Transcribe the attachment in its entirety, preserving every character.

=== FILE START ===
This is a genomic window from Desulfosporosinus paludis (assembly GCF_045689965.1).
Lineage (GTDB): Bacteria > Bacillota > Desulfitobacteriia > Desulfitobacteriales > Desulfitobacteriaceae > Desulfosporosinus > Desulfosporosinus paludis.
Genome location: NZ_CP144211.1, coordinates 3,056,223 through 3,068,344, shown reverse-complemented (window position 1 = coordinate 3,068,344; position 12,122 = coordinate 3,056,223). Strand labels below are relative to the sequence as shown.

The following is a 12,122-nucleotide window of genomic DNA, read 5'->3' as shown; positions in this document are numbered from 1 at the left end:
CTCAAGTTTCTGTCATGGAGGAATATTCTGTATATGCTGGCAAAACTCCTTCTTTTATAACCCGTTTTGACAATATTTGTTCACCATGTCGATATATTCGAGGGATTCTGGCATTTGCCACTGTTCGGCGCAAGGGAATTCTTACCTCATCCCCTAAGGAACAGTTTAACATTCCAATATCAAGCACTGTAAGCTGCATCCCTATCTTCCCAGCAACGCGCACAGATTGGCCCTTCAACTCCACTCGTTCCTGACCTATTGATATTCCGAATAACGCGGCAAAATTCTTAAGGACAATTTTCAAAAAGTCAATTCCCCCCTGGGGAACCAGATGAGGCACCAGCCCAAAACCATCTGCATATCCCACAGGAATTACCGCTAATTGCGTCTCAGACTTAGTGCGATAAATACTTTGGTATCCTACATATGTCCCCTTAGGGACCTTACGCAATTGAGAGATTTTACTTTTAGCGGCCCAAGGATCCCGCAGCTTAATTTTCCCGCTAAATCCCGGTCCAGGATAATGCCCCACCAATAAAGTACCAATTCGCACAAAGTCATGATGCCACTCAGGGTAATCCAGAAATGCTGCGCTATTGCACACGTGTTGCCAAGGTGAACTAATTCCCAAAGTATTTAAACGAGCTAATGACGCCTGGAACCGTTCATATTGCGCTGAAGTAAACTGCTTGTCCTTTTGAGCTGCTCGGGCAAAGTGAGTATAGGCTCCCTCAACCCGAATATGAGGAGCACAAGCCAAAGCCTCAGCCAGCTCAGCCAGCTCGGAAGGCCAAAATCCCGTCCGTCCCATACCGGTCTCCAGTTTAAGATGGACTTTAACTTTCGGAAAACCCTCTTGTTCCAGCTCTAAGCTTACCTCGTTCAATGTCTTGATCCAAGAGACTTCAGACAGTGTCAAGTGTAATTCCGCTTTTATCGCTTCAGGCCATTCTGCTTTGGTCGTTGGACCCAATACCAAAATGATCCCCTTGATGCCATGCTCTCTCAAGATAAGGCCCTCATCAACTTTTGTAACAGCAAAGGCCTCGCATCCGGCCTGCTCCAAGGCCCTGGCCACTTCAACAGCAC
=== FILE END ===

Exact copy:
This is a genomic window from Desulfosporosinus paludis (assembly GCF_045689965.1).
Lineage (GTDB): Bacteria > Bacillota > Desulfitobacteriia > Desulfitobacteriales > Desulfitobacteriaceae > Desulfosporosinus > Desulfosporosinus paludis.
Genome location: NZ_CP144211.1, coordinates 3,056,223 through 3,068,344, shown reverse-complemented (window position 1 = coordinate 3,068,344; position 12,122 = coordinate 3,056,223). Strand labels below are relative to the sequence as shown.

The following is a 12,122-nucleotide window of genomic DNA, read 5'->3' as shown; positions in this document are numbered from 1 at the left end:
CTCAAGTTTCTGTCATGGAGGAATATTCTGTATATGCTGGCAAAACTCCTTCTTTTATAACCCGTTTTGACAATATTTGTTCACCATGTCGATATATTCGAGGGATTCTGGCATTTGCCACTGTTCGGCGCAAGGGAATTCTTACCTCATCCCCTAAGGAACAGTTTAACATTCCAATATCAAGCACTGTAAGCTGCATCCCTATCTTCCCAGCAACGCGCACAGATTGGCCCTTCAACTCCACTCGTTCCTGACCTATTGATATTCCGAATAACGCGGCAAAATTCTTAAGGACAATTTTCAAAAAGTCAATTCCCCCCTGGGGAACCAGATGAGGCACCAGCCCAAAACCATCTGCATATCCCACAGGAATTACCGCTAATTGCGTCTCAGACTTAGTGCGATAAATACTTTGGTATCCTACATATGTCCCCTTAGGGACCTTACGCAATTGAGAGATTTTACTTTTAGCGGCCCAAGGATCCCGCAGCTTAATTTTCCCGCTAAATCCCGGTCCAGGATAATGCCCCACCAATAAAGTACCAATTCGCACAAAGTCATGATGCCACTCAGGGTAATCCAGAAATGCTGCGCTATTGCACACGTGTTGCCAAGGTGAACTAATTCCCAAAGTATTTAAACGAGCTAATGACGCCTGGAACCGTTCATATTGCGCTGAAGTAAACTGCTTGTCCTTTTGAGCTGCTCGGGCAAAGTGAGTATAGGCTCCCTCAACCCGAATATGAGGAGCACAAGCCAAAGCCTCAGCCAGCTCAGCCAGCTCGGAAGGCCAAAATCCCGTCCGTCCCATACCGGTCTCCAGTTTAAGATGGACTTTAACTTTCGGAAAACCCTCTTGTTCCAGCTCTAAGCTTACCTCGTTCAATGTCTTGATCCAAGAGACTTCAGACAGTGTCAAGTGTAATTCCGCTTTTATCGCTTCAGGCCATTCTGCTTTGGTCGTTGGACCCAATACCAAAATGATCCCCTTGATGCCATGCTCTCTCAAGATAAGGCCCTCATCAACTTTTGTAACAGCAAAGGCCTCGCATCCGGCCTGCTCCAAGGCCCTGGCCACTTCAACAGCAC